A reader asks: "Sean, what is the Warrior Ethos?"
I chuckle as I recall a scene from Conan the Barbarian - during Conan's gladiator phase - where the Cimmerian is asked: "Conan, what are the greatest things in Life?"
His reply: "To crush your enemies, to see them driven before you, and to hear the cries and lamentations of their women!"
Few moviegoers realize that this is an actual quote of one of the greatest warriors of all time; Genghis Khan.
There have already been some posts on STORMBRINGER regarding the Way of the Warrior:
On Sheep, Wolves, and Sheepdogs - (Part 1)
On Sheep, Wolves and Sheepdogs (Continued)
I wore the War Suit for twenty-five years, and I continue to serve as a security professional. Perhaps it is time to further explore this theme . . .
DUTY - HONOR - COUNTRY
The Warrior walks the Way of Power, and with this power comes great responsibility. To the Warrior class, this responsibility is known as "Duty".
For the Warrior, every act of every waking moment is guided by Honor. Honor first . . . Honor last . . . Honor . . . always.
Luftwaffe fighter pilot Franz Stigler epitomized Honor in his encounter with B-17 pilot Charlie Brown during World War II
The Warrior serves. In ancient times, this service was to the tribe, the band of hunter-gatherers. Later, this service was to the King, or the feudal overlord; the Baron. In the modern era, this service is ultimately to the nation-state.
The Warrior is Loyal. Warriors perform their duty honorably at every level of our modern society; at community level as police, firefighters or other first-level responders; within the various state & national-level law enforcement and para-military organizations, the branches of the military - or as a private professionals, business leaders and the captains of industry - ultimately, duty to the nation trumps all. The Warrior must never betray his Country.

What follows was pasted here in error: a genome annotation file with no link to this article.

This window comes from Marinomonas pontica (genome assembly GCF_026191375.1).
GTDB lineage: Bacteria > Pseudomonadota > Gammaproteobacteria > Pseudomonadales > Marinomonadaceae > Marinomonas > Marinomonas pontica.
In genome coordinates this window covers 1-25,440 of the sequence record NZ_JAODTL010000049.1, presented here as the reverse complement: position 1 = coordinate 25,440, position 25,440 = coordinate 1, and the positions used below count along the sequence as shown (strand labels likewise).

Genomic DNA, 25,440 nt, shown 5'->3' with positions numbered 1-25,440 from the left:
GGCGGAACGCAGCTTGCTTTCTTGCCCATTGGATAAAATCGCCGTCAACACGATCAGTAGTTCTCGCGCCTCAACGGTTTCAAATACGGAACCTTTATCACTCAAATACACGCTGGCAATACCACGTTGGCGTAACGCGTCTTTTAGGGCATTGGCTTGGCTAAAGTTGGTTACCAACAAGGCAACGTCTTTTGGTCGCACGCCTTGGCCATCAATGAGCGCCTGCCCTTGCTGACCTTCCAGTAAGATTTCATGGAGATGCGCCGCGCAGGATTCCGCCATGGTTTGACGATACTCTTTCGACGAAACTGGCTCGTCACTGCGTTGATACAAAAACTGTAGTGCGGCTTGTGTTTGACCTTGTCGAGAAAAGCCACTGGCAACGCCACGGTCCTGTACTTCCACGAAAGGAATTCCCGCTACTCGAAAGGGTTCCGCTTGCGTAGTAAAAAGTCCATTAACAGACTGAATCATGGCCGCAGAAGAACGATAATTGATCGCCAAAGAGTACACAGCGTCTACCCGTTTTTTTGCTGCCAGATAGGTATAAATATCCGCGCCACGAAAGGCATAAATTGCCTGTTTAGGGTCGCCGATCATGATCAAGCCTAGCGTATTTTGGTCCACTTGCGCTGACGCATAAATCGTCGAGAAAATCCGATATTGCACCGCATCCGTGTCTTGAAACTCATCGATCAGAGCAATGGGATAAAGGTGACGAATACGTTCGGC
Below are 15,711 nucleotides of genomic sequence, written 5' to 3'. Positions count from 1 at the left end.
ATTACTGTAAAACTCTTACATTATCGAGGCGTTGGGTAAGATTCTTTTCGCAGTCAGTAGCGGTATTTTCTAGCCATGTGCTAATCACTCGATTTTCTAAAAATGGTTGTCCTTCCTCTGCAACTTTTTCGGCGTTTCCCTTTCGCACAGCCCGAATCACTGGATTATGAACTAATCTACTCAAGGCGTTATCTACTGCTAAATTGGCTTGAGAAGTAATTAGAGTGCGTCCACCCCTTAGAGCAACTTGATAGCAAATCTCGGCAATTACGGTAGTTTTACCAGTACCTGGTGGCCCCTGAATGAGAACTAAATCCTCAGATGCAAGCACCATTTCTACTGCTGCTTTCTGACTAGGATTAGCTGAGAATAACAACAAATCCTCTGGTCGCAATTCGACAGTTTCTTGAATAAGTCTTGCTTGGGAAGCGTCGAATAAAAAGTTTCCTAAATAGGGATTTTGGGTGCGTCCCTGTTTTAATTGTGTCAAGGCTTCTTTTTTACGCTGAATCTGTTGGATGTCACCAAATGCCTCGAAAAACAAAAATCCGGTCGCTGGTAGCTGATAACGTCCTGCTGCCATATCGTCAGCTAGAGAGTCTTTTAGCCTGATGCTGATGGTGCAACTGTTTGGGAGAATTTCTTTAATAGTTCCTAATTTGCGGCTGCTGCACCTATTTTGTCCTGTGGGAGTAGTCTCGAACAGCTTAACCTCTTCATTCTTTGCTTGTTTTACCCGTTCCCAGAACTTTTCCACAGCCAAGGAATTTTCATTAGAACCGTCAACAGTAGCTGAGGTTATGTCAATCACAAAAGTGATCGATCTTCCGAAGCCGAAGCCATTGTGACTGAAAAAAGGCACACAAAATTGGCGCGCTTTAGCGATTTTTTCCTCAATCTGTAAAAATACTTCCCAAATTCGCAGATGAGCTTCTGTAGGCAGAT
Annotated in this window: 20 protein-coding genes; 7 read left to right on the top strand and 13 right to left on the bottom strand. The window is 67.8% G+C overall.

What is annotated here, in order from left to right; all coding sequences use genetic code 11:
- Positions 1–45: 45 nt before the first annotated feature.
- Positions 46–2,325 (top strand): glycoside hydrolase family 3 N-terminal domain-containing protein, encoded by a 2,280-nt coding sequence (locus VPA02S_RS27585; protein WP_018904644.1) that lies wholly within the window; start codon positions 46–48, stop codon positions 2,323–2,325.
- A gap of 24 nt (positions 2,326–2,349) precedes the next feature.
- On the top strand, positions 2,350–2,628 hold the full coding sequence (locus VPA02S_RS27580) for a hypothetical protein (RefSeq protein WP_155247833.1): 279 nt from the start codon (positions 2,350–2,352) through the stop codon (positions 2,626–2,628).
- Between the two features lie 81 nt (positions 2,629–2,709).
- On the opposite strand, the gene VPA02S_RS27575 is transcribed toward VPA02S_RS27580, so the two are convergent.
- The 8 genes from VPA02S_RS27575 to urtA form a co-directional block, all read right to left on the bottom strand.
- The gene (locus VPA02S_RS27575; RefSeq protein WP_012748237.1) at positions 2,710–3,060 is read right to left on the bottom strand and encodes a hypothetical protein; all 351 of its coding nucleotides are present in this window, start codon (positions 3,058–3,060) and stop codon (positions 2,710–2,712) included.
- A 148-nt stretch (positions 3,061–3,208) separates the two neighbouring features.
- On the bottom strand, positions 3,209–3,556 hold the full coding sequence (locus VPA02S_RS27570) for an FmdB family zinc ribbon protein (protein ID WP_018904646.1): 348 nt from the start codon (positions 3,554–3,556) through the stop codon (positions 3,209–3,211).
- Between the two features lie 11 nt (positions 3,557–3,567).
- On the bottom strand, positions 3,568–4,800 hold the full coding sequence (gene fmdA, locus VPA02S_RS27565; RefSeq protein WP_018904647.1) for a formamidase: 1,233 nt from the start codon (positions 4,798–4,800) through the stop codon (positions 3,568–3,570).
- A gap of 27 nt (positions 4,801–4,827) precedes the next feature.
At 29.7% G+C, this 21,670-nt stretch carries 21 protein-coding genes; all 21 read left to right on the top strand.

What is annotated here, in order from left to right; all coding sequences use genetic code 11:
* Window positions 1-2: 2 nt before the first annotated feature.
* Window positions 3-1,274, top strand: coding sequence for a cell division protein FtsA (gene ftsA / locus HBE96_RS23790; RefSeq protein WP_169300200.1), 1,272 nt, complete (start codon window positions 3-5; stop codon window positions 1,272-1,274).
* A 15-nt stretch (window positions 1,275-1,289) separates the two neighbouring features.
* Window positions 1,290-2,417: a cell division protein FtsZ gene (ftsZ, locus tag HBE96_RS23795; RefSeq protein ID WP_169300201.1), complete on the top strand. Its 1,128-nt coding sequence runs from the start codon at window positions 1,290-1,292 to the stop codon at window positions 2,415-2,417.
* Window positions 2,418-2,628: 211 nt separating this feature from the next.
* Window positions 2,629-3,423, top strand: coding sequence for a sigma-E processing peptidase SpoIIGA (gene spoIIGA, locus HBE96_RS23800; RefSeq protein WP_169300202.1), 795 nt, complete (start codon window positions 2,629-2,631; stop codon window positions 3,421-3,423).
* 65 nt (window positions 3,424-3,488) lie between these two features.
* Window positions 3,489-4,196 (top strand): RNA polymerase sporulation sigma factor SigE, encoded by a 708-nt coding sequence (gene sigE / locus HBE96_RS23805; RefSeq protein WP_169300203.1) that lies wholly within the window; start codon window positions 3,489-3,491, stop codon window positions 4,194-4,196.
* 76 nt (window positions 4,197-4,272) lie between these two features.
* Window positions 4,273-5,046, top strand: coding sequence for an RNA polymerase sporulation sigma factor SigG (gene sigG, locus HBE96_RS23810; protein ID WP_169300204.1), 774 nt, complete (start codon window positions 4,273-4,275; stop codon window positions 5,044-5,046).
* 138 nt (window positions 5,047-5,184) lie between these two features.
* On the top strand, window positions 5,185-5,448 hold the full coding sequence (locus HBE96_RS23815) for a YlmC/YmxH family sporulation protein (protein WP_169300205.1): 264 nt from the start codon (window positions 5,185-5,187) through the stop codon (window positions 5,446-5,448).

The Warrior keeps his passions in check, never acts upon the impulse of his passions, except in the moment of actively engagement against the Threat. The Warrior channels the energy of his passion into selfless acts of service, into the driving force of physical endurance, and into outward displays of loyalty and respect to the Nation and its symbols, to the Honorable Dead, and to those who served before.
The Warrior speaks Truthfully: to his leadership, to the Citizenry, and even to the Enemy, when representing the national leadership. The Warrior is not constrained to the Truth, however, when engaging in deliberate acts of ruse or deception, or psychological operations.
Although shrewd in his business dealings, the Warrior is an Honest Broker and a Fair Trader. The Warrior Class as a whole suffers when a single Warrior conducts himself dishonorably in barter with the Citizenry. This sentiment notwithstanding, the world is full of snakes, and the Warrior practices the ethic of "Trust, but Verify."
The days of Sack & Pillage are over; there are rules of war, codified in the Law of Land Warfare. Given the incredible lethality of modern war machines, and the professionalism of the Warrior Class, we conduct ourselves within this modern Code in order to minimize unnecessary suffering.
We treat Enemy prisoners within the Law of Land Warfare out of human decency, and to ensure humanitarian treatment of our own being held by the Enemy . . .
. . . whether or not the Enemy reciprocates:
American Prisoners of War in Japan, 1945
The Warrior kills only when necessary, in the execution of legitimate duties. To kill indiscriminately, or outside the scope of duty, is unsanctioned murder.
To stray beyond these parameters one departs the Warrior Class and becomes of the criminal classes.